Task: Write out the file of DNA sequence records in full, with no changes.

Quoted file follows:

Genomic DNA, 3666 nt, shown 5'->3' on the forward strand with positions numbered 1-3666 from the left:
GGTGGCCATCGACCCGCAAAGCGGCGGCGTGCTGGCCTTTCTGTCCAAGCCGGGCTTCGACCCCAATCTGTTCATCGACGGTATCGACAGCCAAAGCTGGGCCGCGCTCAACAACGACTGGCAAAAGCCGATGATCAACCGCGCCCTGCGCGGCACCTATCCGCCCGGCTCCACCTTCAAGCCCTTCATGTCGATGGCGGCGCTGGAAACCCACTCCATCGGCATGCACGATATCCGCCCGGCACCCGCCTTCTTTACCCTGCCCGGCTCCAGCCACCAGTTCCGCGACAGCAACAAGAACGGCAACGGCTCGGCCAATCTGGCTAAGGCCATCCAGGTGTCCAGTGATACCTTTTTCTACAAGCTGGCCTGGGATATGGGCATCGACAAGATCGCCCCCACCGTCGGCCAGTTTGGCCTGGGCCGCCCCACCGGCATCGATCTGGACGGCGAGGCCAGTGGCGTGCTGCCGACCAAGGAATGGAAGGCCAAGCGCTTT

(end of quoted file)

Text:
Genomic DNA, 3666 nt, shown 5'->3' on the forward strand with positions numbered 1-3666 from the left:
GGTGGCCATCGACCCGCAAAGCGGCGGCGTGCTGGCCTTTCTGTCCAAGCCGGGCTTCGACCCCAATCTGTTCATCGACGGTATCGACAGCCAAAGCTGGGCCGCGCTCAACAACGACTGGCAAAAGCCGATGATCAACCGCGCCCTGCGCGGCACCTATCCGCCCGGCTCCACCTTCAAGCCCTTCATGTCGATGGCGGCGCTGGAAACCCACTCCATCGGCATGCACGATATCCGCCCGGCACCCGCCTTCTTTACCCTGCCCGGCTCCAGCCACCAGTTCCGCGACAGCAACAAGAACGGCAACGGCTCGGCCAATCTGGCTAAGGCCATCCAGGTGTCCAGTGATACCTTTTTCTACAAGCTGGCCTGGGATATGGGCATCGACAAGATCGCCCCCACCGTCGGCCAGTTTGGCCTGGGCCGCCCCACCGGCATCGATCTGGACGGCGAGGCCAGTGGCGTGCTGCCGACCAAGGAATGGAAGGCCAAGCGCTTT